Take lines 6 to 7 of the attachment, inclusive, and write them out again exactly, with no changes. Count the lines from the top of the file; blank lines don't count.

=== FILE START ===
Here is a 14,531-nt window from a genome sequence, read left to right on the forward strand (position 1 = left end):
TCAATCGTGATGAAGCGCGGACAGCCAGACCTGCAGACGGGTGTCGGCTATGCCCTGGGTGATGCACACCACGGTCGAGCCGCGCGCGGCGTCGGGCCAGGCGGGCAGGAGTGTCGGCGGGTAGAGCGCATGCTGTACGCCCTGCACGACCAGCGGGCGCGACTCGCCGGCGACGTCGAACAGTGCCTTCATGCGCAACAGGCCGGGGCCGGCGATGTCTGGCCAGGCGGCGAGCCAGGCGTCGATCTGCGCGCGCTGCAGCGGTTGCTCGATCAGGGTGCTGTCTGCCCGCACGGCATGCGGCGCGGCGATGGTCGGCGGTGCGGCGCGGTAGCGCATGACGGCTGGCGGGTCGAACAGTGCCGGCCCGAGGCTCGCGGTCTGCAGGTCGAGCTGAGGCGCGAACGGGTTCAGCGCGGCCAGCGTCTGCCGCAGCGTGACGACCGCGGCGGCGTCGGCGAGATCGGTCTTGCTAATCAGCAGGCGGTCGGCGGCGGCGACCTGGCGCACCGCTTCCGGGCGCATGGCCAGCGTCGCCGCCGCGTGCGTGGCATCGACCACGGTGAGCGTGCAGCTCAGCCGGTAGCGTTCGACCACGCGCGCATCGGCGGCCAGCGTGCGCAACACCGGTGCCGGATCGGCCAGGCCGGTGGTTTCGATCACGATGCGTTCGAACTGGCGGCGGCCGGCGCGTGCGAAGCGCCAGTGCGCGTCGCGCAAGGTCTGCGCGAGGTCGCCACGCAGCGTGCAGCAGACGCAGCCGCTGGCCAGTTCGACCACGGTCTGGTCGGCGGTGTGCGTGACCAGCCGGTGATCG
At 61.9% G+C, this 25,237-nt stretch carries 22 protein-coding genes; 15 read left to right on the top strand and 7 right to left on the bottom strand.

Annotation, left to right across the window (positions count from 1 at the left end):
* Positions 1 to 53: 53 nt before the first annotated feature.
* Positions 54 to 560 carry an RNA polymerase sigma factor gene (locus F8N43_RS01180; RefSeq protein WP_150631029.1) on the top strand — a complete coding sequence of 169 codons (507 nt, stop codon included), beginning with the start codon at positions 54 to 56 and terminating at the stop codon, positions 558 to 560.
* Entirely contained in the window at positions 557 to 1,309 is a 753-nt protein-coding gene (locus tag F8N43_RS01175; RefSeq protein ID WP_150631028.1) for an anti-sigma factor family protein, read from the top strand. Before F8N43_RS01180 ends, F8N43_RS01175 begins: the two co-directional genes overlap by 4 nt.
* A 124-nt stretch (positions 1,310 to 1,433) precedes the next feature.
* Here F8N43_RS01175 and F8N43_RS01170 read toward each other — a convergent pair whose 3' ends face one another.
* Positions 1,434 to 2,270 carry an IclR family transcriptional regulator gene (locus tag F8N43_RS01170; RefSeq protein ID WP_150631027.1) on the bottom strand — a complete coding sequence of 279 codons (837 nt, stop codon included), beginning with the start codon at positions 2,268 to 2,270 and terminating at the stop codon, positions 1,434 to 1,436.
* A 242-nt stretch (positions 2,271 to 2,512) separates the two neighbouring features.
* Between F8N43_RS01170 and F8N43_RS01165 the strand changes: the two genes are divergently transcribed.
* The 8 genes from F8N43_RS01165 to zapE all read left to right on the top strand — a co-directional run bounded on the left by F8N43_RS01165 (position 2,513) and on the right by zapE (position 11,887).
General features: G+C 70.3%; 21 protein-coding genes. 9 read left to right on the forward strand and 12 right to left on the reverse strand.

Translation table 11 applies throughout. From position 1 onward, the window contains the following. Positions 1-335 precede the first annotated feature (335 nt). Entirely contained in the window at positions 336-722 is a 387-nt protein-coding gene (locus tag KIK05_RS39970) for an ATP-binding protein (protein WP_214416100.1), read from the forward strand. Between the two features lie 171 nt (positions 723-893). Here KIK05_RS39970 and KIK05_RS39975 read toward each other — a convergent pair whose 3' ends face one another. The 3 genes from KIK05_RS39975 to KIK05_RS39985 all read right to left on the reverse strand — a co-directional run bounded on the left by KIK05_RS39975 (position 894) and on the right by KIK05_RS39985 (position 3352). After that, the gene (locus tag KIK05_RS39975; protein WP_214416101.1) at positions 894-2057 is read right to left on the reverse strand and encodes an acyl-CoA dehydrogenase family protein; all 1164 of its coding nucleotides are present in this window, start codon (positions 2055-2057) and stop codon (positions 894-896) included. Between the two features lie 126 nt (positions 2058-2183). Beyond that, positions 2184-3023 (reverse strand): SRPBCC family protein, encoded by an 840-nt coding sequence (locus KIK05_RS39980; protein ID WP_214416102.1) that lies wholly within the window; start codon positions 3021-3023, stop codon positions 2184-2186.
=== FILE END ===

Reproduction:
* Positions 54 to 560 carry an RNA polymerase sigma factor gene (locus F8N43_RS01180; RefSeq protein WP_150631029.1) on the top strand — a complete coding sequence of 169 codons (507 nt, stop codon included), beginning with the start codon at positions 54 to 56 and terminating at the stop codon, positions 558 to 560.
* Entirely contained in the window at positions 557 to 1,309 is a 753-nt protein-coding gene (locus tag F8N43_RS01175; RefSeq protein ID WP_150631028.1) for an anti-sigma factor family protein, read from the top strand. Before F8N43_RS01180 ends, F8N43_RS01175 begins: the two co-directional genes overlap by 4 nt.